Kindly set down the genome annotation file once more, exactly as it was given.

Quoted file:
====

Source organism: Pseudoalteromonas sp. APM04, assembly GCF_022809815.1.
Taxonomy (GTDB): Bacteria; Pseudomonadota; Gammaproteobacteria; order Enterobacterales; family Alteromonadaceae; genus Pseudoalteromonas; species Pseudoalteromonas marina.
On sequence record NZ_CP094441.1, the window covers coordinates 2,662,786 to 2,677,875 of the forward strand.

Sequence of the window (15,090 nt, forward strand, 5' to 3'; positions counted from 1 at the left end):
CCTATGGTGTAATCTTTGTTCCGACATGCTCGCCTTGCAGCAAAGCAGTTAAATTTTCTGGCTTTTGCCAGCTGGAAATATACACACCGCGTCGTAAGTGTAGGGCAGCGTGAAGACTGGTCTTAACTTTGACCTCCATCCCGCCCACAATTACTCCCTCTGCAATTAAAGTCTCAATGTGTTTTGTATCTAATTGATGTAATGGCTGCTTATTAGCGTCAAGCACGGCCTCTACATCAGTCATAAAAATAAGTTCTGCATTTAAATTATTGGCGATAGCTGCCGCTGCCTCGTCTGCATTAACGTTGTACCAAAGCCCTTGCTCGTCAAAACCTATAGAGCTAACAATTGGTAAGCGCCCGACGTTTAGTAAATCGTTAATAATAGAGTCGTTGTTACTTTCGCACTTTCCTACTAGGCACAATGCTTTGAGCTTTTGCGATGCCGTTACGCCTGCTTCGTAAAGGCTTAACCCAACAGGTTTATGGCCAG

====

Source organism: Pseudoalteromonas sp. APM04, assembly GCF_022809815.1.
Taxonomy (GTDB): Bacteria; Pseudomonadota; Gammaproteobacteria; order Enterobacterales; family Alteromonadaceae; genus Pseudoalteromonas; species Pseudoalteromonas marina.
On sequence record NZ_CP094441.1, the window covers coordinates 2,662,786 to 2,677,875 of the forward strand.

Sequence of the window (15,090 nt, forward strand, 5' to 3'; positions counted from 1 at the left end):
CCTATGGTGTAATCTTTGTTCCGACATGCTCGCCTTGCAGCAAAGCAGTTAAATTTTCTGGCTTTTGCCAGCTGGAAATATACACACCGCGTCGTAAGTGTAGGGCAGCGTGAAGACTGGTCTTAACTTTGACCTCCATCCCGCCCACAATTACTCCCTCTGCAATTAAAGTCTCAATGTGTTTTGTATCTAATTGATGTAATGGCTGCTTATTAGCGTCAAGCACGGCCTCTACATCAGTCATAAAAATAAGTTCTGCATTTAAATTATTGGCGATAGCTGCCGCTGCCTCGTCTGCATTAACGTTGTACCAAAGCCCTTGCTCGTCAAAACCTATAGAGCTAACAATTGGTAAGCGCCCGACGTTTAGTAAATCGTTAATAATAGAGTCGTTGTTACTTTCGCACTTTCCTACTAGGCACAATGCTTTGAGCTTTTGCGATGCCGTTACGCCTGCTTCGTAAAGGCTTAACCCAACAGGTTTATGGCCAG